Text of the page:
Family Finance Support: Newlywed and Courageous Thinking Ahead
Many premarital counselors have an entire section of their counseling plan dedicated to talking about finances. Why? Because financial differences of opinion, as well as behaviors, are a leading cause of marital strife! If you aren't married yet, now is the perfect time to assess. Before the big day, sit down with your partner and talk through these 7 family finance supports you'll want to get started on.
Family Finance Support Series: Newlywed and Courageous Thinking Ahead [Part 1 of 3]
1. Family Finance Insurance Policies
Insurance policies often have limits as to when you can make changes—typically 30 days, but sometimes as little as two weeks. Make sure you go over your options beforehand, so you know which changes to make.
For assessing health insurance, these are the questions we like to start with:
Is it less expensive for one partner to move onto the other’s health insurance?
Are there any children that now need health coverage?
Which insurance plan has better coverage or which saves money for other goals?
Does one insurance plan have better parental leave coverage, in the event you wish to add children to your family?
While you will probably be combining things like homeowner’s or renter’s insurance naturally, another issue to consider is auto insurance. Will it save you money to combine policies? Many places offer multi-car discounts.
Life Insurance: If you and your spouse do not currently have life insurance policies, now is a great time to get them—especially if you have children! Life insurance is less expensive for you today than it will be tomorrow. The price goes up as you age and add health conditions to your resume. If you do have life insurance, make sure to update your beneficiary to your new spouse. A good place to start is to have enough life insurance to pay off all of your debt, plus one year's salary - per person. If you have kids or are planning on it, you may want to go higher than that.
2. Make a Will
No one wants to think about it but in case of death of one or both partners, it is important to have a will set up. (Again, having children makes this vitally important!) Putting a will in place will make things much easier if the worst happens. For some, you can take care of this on your own with some simple online software. However, for many who have more complicated estates, you'll want to meet with a professional for this family finance item.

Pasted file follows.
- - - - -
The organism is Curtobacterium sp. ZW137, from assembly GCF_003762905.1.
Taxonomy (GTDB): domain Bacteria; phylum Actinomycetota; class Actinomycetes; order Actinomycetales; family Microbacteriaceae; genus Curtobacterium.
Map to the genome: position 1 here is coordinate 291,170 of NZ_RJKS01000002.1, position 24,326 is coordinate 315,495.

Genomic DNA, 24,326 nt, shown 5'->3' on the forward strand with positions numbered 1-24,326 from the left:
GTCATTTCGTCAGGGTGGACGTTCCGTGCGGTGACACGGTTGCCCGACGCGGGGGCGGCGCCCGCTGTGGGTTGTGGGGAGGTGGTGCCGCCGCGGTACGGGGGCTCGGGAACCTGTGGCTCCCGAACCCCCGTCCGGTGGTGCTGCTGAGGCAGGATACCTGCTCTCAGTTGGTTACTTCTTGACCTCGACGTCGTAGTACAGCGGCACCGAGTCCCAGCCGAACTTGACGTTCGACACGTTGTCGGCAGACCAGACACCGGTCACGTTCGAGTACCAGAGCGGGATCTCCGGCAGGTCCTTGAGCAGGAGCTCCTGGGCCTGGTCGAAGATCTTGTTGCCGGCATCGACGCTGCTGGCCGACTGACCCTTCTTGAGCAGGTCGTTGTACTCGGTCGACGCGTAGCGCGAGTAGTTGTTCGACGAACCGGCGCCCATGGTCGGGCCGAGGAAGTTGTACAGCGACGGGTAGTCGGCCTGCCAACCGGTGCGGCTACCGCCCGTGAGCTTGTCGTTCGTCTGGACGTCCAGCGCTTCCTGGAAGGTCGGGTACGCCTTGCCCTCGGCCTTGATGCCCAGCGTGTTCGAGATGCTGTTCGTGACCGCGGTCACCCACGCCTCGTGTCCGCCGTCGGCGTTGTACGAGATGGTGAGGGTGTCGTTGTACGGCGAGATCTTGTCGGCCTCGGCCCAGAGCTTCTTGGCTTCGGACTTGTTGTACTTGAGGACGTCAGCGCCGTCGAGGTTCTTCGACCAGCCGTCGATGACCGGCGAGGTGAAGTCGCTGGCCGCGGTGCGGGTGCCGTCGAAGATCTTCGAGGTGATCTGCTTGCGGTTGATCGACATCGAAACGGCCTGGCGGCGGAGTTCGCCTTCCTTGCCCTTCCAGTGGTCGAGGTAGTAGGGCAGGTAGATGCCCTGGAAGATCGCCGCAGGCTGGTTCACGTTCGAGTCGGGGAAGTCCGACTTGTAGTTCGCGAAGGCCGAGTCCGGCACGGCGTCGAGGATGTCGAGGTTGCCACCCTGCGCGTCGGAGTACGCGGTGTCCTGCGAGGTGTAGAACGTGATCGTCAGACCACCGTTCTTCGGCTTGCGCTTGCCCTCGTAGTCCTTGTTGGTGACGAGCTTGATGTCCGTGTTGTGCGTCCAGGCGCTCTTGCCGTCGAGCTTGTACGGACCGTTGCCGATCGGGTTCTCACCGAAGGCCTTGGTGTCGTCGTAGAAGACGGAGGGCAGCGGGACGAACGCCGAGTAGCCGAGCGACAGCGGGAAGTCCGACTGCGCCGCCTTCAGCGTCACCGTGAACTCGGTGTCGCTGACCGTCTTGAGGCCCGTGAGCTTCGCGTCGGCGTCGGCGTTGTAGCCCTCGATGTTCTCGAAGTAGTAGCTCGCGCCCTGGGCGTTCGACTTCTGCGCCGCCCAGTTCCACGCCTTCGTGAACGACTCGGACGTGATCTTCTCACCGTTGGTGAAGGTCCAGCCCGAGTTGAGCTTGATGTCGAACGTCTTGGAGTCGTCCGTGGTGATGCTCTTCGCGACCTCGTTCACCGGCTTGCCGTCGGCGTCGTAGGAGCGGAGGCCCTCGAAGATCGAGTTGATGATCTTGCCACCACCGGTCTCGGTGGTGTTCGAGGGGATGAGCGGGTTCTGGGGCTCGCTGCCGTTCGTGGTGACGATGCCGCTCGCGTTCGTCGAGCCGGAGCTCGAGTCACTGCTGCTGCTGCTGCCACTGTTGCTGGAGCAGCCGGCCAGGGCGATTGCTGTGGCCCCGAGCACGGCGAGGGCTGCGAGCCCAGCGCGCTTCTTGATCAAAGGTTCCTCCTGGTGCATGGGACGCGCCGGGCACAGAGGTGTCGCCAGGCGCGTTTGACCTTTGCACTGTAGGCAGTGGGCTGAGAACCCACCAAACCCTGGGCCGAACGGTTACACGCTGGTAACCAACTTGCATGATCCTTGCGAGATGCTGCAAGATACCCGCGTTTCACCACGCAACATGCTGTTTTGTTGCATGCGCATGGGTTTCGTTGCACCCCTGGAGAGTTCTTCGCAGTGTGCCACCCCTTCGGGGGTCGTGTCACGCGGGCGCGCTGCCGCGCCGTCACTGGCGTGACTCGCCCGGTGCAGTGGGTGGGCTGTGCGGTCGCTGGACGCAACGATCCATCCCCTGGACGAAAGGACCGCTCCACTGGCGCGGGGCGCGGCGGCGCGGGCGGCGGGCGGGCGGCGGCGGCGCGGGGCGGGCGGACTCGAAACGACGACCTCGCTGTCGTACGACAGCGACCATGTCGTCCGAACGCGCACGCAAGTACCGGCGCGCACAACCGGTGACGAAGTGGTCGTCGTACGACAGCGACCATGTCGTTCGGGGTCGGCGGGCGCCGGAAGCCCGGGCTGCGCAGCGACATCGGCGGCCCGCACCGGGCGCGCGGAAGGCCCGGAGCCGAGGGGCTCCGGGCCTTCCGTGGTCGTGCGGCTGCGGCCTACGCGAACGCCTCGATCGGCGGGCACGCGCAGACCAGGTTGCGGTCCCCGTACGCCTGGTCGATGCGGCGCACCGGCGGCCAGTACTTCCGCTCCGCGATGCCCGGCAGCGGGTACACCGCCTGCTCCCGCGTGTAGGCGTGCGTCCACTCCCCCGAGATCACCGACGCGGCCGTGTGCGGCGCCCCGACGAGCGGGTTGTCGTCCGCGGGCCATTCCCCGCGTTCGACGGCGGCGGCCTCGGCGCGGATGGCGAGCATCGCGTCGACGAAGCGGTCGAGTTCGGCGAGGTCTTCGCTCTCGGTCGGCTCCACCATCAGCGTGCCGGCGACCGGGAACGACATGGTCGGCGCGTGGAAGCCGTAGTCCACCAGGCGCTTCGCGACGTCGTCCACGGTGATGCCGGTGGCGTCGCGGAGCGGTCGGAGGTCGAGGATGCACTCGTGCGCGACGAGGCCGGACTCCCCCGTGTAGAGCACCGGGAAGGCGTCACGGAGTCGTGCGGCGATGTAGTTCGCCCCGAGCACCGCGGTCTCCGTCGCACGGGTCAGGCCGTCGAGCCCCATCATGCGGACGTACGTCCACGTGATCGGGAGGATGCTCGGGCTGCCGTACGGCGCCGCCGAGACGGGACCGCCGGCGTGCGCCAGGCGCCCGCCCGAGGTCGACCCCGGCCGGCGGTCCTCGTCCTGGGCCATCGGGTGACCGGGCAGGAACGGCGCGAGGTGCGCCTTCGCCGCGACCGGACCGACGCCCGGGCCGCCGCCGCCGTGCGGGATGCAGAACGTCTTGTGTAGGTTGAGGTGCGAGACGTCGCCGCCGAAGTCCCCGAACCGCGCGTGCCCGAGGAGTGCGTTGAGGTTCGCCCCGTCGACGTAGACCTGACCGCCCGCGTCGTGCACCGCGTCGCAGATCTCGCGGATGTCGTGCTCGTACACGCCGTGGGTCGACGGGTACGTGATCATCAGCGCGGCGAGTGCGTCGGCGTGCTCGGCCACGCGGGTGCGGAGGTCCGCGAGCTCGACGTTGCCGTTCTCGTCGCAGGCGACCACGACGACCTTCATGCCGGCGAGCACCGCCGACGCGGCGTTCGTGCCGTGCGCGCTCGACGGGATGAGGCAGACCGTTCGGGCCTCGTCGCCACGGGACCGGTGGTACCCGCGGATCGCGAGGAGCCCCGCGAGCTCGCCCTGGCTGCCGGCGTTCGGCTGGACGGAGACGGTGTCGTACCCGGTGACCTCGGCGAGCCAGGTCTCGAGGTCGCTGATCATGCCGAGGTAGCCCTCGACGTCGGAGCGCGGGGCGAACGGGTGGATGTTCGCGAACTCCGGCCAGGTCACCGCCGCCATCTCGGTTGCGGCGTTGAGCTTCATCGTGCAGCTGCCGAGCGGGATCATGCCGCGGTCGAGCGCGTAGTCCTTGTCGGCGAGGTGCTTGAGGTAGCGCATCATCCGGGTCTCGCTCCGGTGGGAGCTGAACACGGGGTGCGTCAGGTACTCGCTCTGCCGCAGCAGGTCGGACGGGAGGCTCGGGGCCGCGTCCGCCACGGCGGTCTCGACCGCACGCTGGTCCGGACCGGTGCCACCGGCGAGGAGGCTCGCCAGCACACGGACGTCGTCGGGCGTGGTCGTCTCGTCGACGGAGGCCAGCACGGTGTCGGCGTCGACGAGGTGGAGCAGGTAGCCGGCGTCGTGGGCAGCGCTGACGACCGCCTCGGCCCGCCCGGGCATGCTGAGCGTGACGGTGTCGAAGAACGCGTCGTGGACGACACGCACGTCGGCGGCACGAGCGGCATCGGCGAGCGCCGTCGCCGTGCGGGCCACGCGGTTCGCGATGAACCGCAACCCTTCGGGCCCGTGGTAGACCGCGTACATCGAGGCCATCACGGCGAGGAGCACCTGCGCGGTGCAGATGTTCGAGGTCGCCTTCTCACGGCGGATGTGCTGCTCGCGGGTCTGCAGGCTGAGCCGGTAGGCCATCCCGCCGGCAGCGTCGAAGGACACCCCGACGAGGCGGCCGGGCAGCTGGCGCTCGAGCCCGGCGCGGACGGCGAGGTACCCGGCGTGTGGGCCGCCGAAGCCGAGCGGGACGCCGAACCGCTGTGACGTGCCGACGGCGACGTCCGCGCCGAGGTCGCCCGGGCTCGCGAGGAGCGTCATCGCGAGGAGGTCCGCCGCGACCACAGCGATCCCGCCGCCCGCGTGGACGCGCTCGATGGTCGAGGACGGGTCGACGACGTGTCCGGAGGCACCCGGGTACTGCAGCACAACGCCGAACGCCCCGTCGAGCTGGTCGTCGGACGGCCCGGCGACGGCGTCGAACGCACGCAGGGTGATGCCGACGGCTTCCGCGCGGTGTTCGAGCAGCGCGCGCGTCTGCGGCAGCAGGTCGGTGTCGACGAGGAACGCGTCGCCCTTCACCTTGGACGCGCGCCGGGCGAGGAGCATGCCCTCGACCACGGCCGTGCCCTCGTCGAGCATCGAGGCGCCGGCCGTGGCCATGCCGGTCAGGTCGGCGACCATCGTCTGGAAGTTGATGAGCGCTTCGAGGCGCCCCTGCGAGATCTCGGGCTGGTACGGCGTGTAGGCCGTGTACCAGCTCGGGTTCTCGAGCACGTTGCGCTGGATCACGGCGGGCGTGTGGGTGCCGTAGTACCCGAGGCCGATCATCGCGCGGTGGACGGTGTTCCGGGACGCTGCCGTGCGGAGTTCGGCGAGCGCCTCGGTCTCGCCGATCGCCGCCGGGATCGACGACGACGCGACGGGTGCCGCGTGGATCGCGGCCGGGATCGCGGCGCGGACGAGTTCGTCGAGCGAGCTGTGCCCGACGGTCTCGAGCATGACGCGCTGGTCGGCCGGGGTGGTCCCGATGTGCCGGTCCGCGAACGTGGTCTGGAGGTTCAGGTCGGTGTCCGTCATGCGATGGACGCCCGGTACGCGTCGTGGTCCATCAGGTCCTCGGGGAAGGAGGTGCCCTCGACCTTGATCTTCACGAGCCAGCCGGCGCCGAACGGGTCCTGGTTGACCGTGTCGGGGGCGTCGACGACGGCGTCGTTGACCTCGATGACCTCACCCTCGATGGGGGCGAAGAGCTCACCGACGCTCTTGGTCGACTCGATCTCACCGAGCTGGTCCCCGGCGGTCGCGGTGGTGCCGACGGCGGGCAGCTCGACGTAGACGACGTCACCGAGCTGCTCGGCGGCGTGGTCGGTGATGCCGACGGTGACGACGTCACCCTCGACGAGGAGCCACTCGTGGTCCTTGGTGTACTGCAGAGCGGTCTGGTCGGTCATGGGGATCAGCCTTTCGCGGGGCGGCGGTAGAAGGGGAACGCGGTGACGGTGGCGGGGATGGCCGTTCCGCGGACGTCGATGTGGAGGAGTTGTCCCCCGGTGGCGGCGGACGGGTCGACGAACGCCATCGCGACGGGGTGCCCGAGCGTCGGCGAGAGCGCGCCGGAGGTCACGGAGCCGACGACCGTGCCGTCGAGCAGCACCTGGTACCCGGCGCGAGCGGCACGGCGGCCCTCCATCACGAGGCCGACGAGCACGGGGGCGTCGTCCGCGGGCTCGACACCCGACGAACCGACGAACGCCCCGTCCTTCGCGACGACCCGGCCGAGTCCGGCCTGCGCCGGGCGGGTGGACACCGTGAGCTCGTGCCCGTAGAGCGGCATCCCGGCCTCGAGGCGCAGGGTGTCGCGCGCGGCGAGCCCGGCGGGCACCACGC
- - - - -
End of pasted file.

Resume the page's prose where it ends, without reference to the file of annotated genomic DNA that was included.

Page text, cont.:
The Credit Union Financial Network Wills & Trusts Document Preparation* team offers complimentary, no-obligation assessments1, give them a call at (888) 656-4415 or email them at WillsandTrusts@cufn.org to find out more.
3. Calculate Your Net Worth As A Couple
Although this isn't an absolute must-do before you tie the knot, it's a good idea. If you haven't already laid your entire financial story on the table, now is the time.
The clearer you are about where you stand with your family finances, the better off you will be long-term. A simple net worth calculation involves totaling all assets, (positive balances in all checking and savings accounts, including retirement, as well as the value of the things you own, (house, car, etc.) Then, you list outstanding debts, any payments owed to previous spouses (such as child support) or other liabilities. Subtract the second number from the first and you've got your net worth. Use this as a springboard to put together your financial goals and your budget plan.